Younger brother Corin was also an altar server, earned a third-degree black belt in Tae Kwon Do, enjoys shooting and keeping in shape, and has a passion for creative writing, which he shares with other Seton writers on Catholic Harbor’s writing forum. This summer, Corin plans to volunteer at a rural hospital in Cusco, Peru, in a program under the auspices of A Broader View.
Moreover, all three siblings have worked in high school, Nikki and Carlo at a local bagel shop, Corin as an instructor in Tae Kwon Do. Maggie credited the flexible hours of homeschooling for her children managing such activities. “On the mornings they worked at the bagel shop, Nikki and Carlo had to get up at 5:30,” she says. “They would finish there, come home for an afternoon of school, and spend the evenings either at home or on their other activities.”
The result of all this energy and effort?
Nikki will be entering her second year as a nursing student at Catholic University of America, where she won a four-year academic scholarship. This fall Carlo will be off to school as well, on his way to Clemson University, where he received a four-year academic scholarship to study architecture. Corin will enter his senior year with Seton, and intends to apply to the United States Military Academy and to other colleges offering ROTC programs.
Of course, there were challenges along the way. When Carl Mellone gave up his practice of law to take command of his family’s business, Mellone Produce Co., he also gave up a good deal of his time. As anyone who owns and operates a business knows, the commitments in time and the constant stress are present and real, and Carl’s new obligations at work meant changes in schedules at home.
Another and perhaps greater challenge came from the town and culture in which the Mellones live. Bergen County in Northern New Jersey is twenty minutes by train from Manhattan and serves as a bedroom community for New York City.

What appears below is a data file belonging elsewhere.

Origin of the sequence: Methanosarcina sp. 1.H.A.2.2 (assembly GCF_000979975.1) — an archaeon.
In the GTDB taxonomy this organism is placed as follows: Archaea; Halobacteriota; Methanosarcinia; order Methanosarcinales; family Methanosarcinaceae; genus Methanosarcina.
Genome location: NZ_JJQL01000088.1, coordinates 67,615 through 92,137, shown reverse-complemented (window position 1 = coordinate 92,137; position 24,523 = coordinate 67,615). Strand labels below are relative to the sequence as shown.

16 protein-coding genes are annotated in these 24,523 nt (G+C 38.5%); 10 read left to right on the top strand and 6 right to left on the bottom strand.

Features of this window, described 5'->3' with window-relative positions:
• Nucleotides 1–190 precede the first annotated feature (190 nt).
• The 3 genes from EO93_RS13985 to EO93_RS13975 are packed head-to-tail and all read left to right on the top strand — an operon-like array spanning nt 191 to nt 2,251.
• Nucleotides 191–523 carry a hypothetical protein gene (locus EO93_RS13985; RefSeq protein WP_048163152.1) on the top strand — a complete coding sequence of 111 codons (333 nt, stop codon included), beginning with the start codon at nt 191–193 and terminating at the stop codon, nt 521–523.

The average household income in Bergen County is twice the average of the United States, in part because of the cost of living. It is a place of professionals, mothers and fathers who want the best academically for their children.
“It’s very competitive. We live in an area where everyone hires tutors to prepare for the ACT and SAT,” Maggie says. “It’s also a really tough community in terms of living out your Faith.” She points out that many of the families profess no religion and seem primarily interested in gaining material wealth.
Maggie credits both the Mass and the Seton program with helping her own children grow in their love of God. When discussing her children’s choice of universities, she said, “With the strong Seton curriculum in faith formation, I felt comfortable that my children could go out into the world and share their faith with others.”
In addition to their love of the Latin Mass, the Mellone family shares several other interests. They are fervent New York Yankee fans, attending games when they can. “We as a family also have a passion for country music,” Maggie says, “and love going to country concerts as often as we can!” Finally, they have for years taken a week of vacation at Stone Harbor on the New Jersey Shore.
Regarding the future of her children in college and beyond, Maggie says with an enthusiasm that seems natural to her, “After all they’ve been through and done, they’re up for the challenges. At the schools they go to and in life, I hope they serve as models for other people.”